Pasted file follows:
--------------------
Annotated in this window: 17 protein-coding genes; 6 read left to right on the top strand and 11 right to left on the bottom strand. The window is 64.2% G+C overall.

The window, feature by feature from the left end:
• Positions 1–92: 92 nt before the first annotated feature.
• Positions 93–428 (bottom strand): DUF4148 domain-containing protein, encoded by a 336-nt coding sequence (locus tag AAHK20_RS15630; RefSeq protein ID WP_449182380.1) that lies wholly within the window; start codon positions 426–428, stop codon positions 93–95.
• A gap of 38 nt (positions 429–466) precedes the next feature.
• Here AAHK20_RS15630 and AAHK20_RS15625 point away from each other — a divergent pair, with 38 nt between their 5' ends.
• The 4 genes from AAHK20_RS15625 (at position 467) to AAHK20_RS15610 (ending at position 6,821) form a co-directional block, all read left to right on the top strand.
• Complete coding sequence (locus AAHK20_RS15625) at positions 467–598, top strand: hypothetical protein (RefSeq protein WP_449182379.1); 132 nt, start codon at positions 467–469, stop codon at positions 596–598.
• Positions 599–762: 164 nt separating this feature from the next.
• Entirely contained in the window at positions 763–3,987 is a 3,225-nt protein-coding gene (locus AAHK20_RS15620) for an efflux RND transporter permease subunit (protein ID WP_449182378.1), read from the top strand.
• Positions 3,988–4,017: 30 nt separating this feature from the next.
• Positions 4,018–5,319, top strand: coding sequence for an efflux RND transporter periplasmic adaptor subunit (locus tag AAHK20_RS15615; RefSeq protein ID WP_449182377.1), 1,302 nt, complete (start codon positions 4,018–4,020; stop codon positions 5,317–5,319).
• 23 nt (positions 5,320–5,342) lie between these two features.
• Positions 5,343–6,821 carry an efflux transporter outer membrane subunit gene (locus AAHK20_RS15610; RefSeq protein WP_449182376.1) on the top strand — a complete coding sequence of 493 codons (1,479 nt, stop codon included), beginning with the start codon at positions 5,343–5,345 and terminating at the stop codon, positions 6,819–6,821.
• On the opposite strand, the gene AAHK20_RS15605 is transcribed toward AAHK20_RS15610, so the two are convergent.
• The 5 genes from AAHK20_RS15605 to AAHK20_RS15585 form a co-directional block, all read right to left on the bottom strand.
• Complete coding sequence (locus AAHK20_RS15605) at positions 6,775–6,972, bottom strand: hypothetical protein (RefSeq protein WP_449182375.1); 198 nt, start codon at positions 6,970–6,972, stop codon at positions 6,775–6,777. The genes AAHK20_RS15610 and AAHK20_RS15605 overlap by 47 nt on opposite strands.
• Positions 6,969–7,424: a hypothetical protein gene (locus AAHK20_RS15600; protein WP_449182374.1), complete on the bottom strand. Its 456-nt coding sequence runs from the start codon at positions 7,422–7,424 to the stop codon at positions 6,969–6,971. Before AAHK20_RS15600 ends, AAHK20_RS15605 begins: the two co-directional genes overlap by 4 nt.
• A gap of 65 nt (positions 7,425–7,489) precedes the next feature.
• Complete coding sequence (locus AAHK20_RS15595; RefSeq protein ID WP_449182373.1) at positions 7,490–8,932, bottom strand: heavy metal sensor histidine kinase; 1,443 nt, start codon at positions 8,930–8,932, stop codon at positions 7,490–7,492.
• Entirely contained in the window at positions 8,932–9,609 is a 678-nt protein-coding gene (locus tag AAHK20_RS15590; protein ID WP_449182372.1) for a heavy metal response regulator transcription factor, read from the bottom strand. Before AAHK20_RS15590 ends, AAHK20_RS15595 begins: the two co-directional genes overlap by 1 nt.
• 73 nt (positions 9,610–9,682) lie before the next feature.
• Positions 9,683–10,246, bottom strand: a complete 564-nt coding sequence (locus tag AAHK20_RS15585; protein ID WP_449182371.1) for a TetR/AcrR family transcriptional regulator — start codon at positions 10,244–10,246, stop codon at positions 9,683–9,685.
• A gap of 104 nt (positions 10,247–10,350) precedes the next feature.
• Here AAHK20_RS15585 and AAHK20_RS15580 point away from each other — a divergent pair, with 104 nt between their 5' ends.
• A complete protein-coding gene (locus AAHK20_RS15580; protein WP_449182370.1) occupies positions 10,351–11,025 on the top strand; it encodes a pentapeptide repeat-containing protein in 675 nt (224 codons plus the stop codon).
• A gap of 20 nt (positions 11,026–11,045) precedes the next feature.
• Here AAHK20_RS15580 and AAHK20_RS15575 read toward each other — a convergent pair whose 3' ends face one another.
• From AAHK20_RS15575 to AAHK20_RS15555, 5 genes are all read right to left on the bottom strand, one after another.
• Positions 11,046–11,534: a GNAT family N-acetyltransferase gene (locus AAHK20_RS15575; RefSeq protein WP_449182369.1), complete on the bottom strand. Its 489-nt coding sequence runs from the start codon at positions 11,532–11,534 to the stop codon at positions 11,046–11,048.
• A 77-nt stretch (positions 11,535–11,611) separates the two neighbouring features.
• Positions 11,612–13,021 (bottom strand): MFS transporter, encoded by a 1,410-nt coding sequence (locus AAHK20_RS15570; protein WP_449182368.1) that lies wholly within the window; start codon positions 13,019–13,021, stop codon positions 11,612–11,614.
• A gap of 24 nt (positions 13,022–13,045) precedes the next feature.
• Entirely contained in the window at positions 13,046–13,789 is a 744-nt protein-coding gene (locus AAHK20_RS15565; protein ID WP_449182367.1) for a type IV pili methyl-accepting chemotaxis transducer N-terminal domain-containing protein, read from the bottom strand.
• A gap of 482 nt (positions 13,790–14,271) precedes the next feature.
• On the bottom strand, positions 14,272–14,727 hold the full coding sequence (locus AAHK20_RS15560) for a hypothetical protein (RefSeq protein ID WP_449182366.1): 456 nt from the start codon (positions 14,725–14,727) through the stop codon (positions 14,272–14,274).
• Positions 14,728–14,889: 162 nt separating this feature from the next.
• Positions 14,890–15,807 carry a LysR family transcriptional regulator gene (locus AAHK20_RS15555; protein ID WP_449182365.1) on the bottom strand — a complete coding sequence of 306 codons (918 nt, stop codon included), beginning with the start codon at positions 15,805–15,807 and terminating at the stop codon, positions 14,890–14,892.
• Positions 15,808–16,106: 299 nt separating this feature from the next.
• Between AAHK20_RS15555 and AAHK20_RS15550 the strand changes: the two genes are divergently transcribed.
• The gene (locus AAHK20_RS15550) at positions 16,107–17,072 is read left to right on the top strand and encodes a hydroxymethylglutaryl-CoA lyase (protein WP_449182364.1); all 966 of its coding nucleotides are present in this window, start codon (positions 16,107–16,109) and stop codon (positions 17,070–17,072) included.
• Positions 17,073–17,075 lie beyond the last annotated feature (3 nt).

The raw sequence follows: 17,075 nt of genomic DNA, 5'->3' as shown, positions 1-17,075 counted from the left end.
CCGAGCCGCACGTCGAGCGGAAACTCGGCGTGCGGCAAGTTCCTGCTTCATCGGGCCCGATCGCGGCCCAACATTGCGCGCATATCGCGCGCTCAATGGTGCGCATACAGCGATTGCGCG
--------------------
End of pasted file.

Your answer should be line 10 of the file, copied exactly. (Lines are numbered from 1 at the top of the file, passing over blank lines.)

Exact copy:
• Entirely contained in the window at positions 763–3,987 is a 3,225-nt protein-coding gene (locus AAHK20_RS15620) for an efflux RND transporter permease subunit (protein ID WP_449182378.1), read from the top strand.